For all methods- Prepare your veg
Keep it rustic and keep it simple.
Onions – peel or don’t peel, just knock off the outside loose papery peels – half or quarter depending on how much room you have in your pot.
Garlic- I usually just smash a big helping of big, fat toes.
Carrots – No need to peel if they are clean. Just trim and either rough chop or break in half – done.
Celery – I use a whole stalk because I love celery. I just make sure it’s really clean and just cut the whole works in half, leaves and all.
Ginger – I just slice slabs and don’t bother to peel. Remember, a lot of ginger may add a little burn.
Lemon – I don’t always add lemon to the stock and sometimes I just squirt some in fresh to the final product just before drinking. That makes for the cleanest taste. But sometimes I go ahead and throw in a washed, seeded lemon half while the broth cooks or grate the rind in to the mix. If I use lemon grass, I just give it a smash with the back of a chef’s knife and toss it in whole. If you are using kefir lime leaves, they can just go in whole. Just be aware that they impart a very distinct flavor.
Herbs – I grow my own herbs so I usually have a great supply of rosemary, thyme, sage, oregano and in the summer I have fresh parsley and cilantro. I just make sure they are clean and throw the whole branch-lets in to the pot. I actually go ahead and mince the parsley or cilantro because I like to infuse as much of the goodness as possible. I use a lot of the tender herbs but use your own judgement. If you are using dried herbs, I like poultry seasoning and Italian seasoning (salt free). What I do not use – bullion.
Salt and pepper – I start with a couple of teaspoons of kosher salt and several whole peppercorns. Since sneezing and runny nose are issues, I personally do not like to hit the pepper too hard. You will adjust the seasoning later.
Water – If you are using municipal tap water, filter it if at all possible. Cover the veg and be sure to leave enough room to allow for the displacement of the chicken.
Chicken – Organic, thawed, empty cavity rinsed and warmed to room temperature.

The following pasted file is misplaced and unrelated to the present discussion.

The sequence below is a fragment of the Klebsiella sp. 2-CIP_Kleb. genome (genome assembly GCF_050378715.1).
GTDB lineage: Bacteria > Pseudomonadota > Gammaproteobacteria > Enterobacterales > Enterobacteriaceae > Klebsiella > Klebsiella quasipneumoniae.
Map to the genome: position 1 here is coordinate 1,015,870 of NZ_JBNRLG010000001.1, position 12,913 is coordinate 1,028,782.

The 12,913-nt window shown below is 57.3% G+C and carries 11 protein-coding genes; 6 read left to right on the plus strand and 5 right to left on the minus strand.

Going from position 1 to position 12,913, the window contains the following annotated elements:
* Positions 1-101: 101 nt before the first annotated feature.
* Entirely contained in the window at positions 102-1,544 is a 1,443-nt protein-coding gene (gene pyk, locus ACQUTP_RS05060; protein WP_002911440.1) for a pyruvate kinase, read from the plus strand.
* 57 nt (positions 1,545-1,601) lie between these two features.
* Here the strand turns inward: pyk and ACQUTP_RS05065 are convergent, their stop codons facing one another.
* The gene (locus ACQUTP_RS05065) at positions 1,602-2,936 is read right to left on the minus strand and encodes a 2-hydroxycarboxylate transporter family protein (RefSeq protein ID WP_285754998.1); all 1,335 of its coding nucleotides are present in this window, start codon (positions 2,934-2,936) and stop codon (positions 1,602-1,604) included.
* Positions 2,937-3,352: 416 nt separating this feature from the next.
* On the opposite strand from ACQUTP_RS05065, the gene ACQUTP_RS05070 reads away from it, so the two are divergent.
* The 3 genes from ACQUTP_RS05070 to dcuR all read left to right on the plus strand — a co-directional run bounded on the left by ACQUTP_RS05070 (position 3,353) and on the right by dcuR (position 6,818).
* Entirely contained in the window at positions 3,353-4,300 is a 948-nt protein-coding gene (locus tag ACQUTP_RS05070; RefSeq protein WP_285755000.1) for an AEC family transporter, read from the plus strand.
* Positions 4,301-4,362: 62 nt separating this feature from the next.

This is actually my favorite way to do this and I believe it makes for a nice succulent chicken that you will save for another use. Bring the veg and water up to a boil then carefully lower the chicken in to the boiling liquid. If you need, add some more water to make sure the bird is covered. Put on a tight lid and return to a full boil. As soon as the pot is once again at a boil, leave the lid on and turn the burner off. Leave it right where it sits and set your timer for an hour. Don’t peak, don’t stir-just let it sit. Once the hour has elapsed, remove the lid and lift up the chicken with meat forks. Caution! It might not be fully cooked yet so don’t start sampling just yet. Pull a leg and thigh away from the carcass and see what color the juice is. If you are still seeing red or pink, hit the heat to a medium and let it continue to stew a bit until the juices are clear. Once you are satisfied the chicken is cooked, move it to a colander over a bowl. Set aside and cover with a clean dishcloth or paper towel, trying not to let the paper stick to the bird. Let that sit and drain for a good 30 minutes. Once your chicken has cooled enough to safely store, move to your desired container, making sure to drain the cavity. If it is completely cool you can wrap it in plastic for an additional layer to protect from drying out. Meanwhile, pour your broth and veg in to a separate colander over a big bowl or another pot. Let this sit and drain for a good 30 minutes, occasionally pressing on your veg with the back of a big spoon. As your broth cools, the fat is going to start separating so you can start skimming. It is also a good time to check the seasoning and add salt as needed. If you are not using the broth right away, store in the fridge overnight with plastic wrap to cover. In the morning it will be congealed and all the fat will be a firm, light yellow film on the top that can be easily skimmed away. The broth will liquefy quickly when heated on the stove top. It is also easier to pack in vacuum seal bags when congealed. I label and lay flat to freeze so I have a nice slim packets that I can stack like records in a bin in my freezer.